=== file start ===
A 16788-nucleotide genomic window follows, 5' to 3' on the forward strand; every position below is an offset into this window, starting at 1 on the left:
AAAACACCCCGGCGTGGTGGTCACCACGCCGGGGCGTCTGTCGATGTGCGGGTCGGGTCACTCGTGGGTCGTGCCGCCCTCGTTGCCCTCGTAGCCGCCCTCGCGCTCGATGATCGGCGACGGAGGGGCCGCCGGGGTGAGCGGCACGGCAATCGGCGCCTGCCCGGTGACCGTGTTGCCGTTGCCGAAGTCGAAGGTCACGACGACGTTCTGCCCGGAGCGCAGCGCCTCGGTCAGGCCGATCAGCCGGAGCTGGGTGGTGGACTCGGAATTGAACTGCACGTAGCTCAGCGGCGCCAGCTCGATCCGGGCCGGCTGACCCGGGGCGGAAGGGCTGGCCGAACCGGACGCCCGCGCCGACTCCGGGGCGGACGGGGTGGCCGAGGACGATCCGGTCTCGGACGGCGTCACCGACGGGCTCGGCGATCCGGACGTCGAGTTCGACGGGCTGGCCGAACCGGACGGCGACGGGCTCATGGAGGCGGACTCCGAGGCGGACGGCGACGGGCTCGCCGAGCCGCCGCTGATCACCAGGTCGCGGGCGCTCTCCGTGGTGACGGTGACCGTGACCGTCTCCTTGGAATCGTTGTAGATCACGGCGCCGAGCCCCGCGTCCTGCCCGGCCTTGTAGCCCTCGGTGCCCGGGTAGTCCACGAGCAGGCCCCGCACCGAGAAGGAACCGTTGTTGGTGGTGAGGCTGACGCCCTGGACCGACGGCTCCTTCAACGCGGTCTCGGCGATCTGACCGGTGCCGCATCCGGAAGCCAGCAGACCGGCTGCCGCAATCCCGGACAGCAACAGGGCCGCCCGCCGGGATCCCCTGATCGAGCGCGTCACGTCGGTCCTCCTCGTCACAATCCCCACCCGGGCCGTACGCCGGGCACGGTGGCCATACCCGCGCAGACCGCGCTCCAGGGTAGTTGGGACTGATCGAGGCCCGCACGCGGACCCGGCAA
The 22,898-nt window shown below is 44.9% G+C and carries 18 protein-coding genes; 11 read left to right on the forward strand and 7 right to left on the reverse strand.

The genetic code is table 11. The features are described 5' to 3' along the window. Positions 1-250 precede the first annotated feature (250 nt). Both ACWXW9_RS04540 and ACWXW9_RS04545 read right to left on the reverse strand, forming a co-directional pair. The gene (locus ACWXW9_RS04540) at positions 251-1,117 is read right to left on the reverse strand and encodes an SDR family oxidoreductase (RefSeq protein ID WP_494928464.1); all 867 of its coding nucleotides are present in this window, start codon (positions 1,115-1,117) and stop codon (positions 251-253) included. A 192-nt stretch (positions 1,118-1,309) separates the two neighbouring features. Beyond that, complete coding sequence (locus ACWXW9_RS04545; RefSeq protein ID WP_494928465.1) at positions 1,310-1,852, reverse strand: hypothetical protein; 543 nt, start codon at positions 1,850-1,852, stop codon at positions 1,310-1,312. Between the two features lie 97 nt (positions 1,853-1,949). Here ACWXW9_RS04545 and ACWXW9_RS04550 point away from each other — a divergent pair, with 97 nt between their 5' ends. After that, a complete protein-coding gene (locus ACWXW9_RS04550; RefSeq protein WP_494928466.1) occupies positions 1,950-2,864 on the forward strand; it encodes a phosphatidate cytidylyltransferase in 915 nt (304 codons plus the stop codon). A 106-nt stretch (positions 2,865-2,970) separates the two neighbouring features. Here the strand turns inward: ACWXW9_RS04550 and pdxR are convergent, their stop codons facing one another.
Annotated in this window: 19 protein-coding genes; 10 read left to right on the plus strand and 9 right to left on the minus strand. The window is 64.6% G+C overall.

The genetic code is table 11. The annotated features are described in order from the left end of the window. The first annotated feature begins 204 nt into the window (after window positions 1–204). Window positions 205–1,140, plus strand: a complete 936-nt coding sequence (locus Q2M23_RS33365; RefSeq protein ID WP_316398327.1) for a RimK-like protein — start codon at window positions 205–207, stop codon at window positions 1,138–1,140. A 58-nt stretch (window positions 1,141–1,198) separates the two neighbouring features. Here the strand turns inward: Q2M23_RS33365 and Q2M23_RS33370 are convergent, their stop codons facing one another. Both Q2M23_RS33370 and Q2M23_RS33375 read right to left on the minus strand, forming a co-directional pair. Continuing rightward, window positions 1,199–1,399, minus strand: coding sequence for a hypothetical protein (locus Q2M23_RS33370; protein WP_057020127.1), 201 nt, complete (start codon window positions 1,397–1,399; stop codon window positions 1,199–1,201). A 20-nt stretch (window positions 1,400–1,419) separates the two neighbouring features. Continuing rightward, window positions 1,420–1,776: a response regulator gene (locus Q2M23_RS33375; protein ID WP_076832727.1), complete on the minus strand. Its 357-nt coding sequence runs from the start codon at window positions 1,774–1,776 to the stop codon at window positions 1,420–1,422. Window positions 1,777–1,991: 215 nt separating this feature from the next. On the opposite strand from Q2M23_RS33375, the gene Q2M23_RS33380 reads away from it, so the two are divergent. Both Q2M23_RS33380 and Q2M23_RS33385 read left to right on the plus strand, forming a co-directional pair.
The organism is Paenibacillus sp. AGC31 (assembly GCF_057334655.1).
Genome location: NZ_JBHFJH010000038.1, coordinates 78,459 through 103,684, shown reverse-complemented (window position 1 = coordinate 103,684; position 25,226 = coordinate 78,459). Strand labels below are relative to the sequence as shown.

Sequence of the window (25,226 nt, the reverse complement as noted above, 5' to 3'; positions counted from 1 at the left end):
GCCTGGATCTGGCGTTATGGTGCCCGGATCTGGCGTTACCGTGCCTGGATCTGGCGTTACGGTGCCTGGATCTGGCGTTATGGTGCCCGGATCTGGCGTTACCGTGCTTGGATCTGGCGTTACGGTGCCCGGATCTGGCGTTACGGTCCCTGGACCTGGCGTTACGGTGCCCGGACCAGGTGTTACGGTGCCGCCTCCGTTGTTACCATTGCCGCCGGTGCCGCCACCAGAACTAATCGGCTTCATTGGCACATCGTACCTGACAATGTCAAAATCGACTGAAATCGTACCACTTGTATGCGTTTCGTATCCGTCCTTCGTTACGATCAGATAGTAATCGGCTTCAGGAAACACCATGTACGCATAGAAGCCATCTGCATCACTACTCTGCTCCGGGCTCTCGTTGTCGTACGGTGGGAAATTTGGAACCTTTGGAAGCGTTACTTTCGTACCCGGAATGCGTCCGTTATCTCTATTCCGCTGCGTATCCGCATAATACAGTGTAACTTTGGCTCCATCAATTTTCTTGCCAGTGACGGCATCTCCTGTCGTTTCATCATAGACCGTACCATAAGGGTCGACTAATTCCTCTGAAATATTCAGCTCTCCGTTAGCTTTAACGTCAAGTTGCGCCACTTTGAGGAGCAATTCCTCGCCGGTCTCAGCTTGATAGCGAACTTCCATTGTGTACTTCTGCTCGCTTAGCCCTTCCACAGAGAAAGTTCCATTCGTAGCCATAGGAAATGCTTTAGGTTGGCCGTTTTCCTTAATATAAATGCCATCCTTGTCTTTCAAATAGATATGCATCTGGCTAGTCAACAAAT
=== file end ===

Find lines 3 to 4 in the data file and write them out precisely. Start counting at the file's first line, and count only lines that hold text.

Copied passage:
The 22,898-nt window shown below is 44.9% G+C and carries 18 protein-coding genes; 11 read left to right on the forward strand and 7 right to left on the reverse strand.

The genetic code is table 11. The features are described 5' to 3' along the window. Positions 1-250 precede the first annotated feature (250 nt). Both ACWXW9_RS04540 and ACWXW9_RS04545 read right to left on the reverse strand, forming a co-directional pair. The gene (locus ACWXW9_RS04540) at positions 251-1,117 is read right to left on the reverse strand and encodes an SDR family oxidoreductase (RefSeq protein ID WP_494928464.1); all 867 of its coding nucleotides are present in this window, start codon (positions 1,115-1,117) and stop codon (positions 251-253) included. A 192-nt stretch (positions 1,118-1,309) separates the two neighbouring features. Beyond that, complete coding sequence (locus ACWXW9_RS04545; RefSeq protein ID WP_494928465.1) at positions 1,310-1,852, reverse strand: hypothetical protein; 543 nt, start codon at positions 1,850-1,852, stop codon at positions 1,310-1,312. Between the two features lie 97 nt (positions 1,853-1,949). Here ACWXW9_RS04545 and ACWXW9_RS04550 point away from each other — a divergent pair, with 97 nt between their 5' ends. After that, a complete protein-coding gene (locus ACWXW9_RS04550; RefSeq protein WP_494928466.1) occupies positions 1,950-2,864 on the forward strand; it encodes a phosphatidate cytidylyltransferase in 915 nt (304 codons plus the stop codon). A 106-nt stretch (positions 2,865-2,970) separates the two neighbouring features. Here the strand turns inward: ACWXW9_RS04550 and pdxR are convergent, their stop codons facing one another.